3D Systems Launches AM Solution for Satellite Design

Airbus taps end-to-end AM solution to develop large antenna array for OneSat, a fully reconfigurable satellite.

Airbus taps end-to-end AM solution to develop large antenna array for OneSat, a fully reconfigurable satellite.

3D Systems’ end-to-end AM solution delivers fully-qualified processes and components required for Airbus large antenna array. Image Courtesy of 3D Systems


When the Airbus Defence and Space OneSat satellite enters orbit, it will do so with the help of large antenna arrays produced by an end-to-end AM solution built with 3D Systems’ DMP Factory 500.

The multi-year contract will draw on 3D Systems’ Application Innovation Group’s (AIG) materials, 3D printing technology, software and applications expertise to produce the large antenna arrays on the OneSat family of satellites. AM was chosen as the production method for the passive RF components as it enables weight reduction, part performance optimization, and faster time to market, Airbus officials said. 3D Systems’ ability to deliver a complete solution lets Airbus engineers focus on their core competencies in areas like functional design rather than taxing resources by having to integrate elements from multiple vendors, according to 3D System officials.

“Using our solution helps limit cost and mitigates risk by eliminating challenges that can be presented with systems integration,” explains Dr. Michael Shepard, vice president, Aerospace & Defense Segment, at 3D Systems. “For an application such as RF passive hardware components, which have extremely complex functional design requirements and exacting requirements for quality, using 3D Systems’ integrated ecosystem helps achieve the best possible results with minimal time and cost.”

Each OneSat satellite features two large antenna arrays—one to transmit signals and one to receive—and the parts in question are large and complicated, with tough dimensional and surface finish requirements. The DMP Factory 500 incorporates a number of features that lend itself to such challenging applications, Shepard says, including its low oxygen architecture that keeps O2 below ~ 25 ppm during operation. This significantly improves build quality and helps keeps powder chemistry in-spec so it can be re-used more readily, Shepard claims—an advantage for an industry that maintains high requirements for quality and precision.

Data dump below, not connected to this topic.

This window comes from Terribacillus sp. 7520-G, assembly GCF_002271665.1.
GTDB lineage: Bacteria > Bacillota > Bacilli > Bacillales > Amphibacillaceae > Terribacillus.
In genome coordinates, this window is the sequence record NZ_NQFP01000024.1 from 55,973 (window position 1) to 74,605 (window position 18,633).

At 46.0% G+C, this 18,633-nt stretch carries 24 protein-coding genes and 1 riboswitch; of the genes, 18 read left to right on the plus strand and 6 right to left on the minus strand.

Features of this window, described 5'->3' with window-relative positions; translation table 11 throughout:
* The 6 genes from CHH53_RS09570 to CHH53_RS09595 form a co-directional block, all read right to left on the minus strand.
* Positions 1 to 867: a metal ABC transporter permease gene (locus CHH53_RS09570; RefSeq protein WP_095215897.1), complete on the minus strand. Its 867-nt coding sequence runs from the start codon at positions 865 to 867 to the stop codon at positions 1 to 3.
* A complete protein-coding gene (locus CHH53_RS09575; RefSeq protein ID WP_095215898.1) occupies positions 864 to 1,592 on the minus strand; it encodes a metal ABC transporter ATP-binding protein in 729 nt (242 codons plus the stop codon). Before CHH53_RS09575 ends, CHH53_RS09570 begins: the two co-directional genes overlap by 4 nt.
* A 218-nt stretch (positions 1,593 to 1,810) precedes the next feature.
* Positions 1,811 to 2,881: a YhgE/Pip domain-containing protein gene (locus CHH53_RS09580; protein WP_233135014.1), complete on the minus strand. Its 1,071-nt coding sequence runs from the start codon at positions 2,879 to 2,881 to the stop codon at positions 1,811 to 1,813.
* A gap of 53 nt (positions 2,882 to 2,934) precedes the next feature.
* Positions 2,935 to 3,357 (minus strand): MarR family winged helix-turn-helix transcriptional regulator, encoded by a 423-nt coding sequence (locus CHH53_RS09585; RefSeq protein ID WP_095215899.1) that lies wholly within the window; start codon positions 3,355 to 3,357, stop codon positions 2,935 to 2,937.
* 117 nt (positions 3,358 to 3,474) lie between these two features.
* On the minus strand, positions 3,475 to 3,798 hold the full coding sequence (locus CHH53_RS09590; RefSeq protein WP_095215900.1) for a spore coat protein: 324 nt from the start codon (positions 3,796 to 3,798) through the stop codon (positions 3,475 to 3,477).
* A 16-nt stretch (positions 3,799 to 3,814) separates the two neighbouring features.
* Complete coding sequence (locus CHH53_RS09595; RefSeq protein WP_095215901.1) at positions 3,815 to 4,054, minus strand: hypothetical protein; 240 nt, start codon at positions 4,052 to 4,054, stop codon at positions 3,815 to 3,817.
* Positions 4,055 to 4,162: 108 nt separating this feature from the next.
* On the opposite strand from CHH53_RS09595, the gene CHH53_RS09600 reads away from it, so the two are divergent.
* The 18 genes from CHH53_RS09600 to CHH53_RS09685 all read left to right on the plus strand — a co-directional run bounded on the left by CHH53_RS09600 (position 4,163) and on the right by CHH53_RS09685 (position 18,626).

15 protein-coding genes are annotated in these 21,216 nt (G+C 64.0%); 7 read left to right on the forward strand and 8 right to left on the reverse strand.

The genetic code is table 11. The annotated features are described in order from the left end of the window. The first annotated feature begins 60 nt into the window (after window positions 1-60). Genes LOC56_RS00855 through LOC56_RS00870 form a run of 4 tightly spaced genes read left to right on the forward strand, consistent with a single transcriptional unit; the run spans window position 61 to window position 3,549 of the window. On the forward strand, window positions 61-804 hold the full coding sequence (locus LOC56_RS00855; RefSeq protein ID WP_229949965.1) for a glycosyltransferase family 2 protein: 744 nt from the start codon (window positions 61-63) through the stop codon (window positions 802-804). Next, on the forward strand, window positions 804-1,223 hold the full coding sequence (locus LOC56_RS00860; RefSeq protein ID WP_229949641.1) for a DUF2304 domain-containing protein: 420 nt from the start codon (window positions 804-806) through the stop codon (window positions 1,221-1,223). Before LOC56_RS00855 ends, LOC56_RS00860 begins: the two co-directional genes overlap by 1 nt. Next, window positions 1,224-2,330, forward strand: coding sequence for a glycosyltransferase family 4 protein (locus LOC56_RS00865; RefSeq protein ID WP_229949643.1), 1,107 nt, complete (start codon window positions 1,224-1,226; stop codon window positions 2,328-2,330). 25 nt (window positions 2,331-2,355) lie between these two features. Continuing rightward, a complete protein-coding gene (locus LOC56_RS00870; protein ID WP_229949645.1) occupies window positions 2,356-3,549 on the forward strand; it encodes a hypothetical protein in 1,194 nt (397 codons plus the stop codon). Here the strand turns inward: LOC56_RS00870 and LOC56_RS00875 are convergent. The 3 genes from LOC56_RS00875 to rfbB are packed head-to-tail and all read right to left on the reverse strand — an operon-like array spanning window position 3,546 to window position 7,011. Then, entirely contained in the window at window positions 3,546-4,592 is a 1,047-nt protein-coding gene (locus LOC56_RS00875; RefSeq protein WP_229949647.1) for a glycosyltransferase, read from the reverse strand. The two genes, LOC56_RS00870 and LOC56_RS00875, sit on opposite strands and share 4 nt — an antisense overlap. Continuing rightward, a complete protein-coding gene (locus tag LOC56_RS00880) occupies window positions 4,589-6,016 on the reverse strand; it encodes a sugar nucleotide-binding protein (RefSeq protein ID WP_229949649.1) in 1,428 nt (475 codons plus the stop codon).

The DMP Factory 500’s three laser architecture improves productivity as one of the lasers can address the entire build volume, which allows for faster printing and a seamless outer mold line. The printer’s size is also a factor: The DMP Factory 500 has a 500mm X 500mm X 500mm build volume that accommodates large builds.

In addition to the hardware and materials advantages, Shepard calls out the 3DXpert software and 3D Systems’ application engineering expertise as an important part of the mix.  The 3DXpert software facilitates build preparation for metals 3D printing, but also features topology optimization and build simulation tools. “In the case of the RF components for Airbus, we used the build simulation tools to re-target geometries to account for thermally-induced displacements so we could minimize material waste and post-AM machining,” Shepard says.

3D Systems AIG has also developed printing parameters for its LaserForm materials that help customers like Airbus achieve their desired goals, including minimizing or eliminating supports, he adds.

3D Systems’ application engineering expertise completes the end-to-end AM solution. The team will act in the capacity of project manager and will lead the technology transfer process, enabling another tier 1 supplier to quickly ramp up production of fully-qualified components.

“Our engineers have supported customers on many different AM projects to help them achieve the best possible results,” Shepard says. “When we engage with a customer, it might be their first additive project, but it’s our engineer’s one hundred and first.”

For a look at the DMP Factory 500 in action, check out this video.

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Beth Stackpole's avatar
Beth Stackpole

Beth Stackpole is a contributing editor to Digital Engineering. Send e-mail about this article to [email protected].

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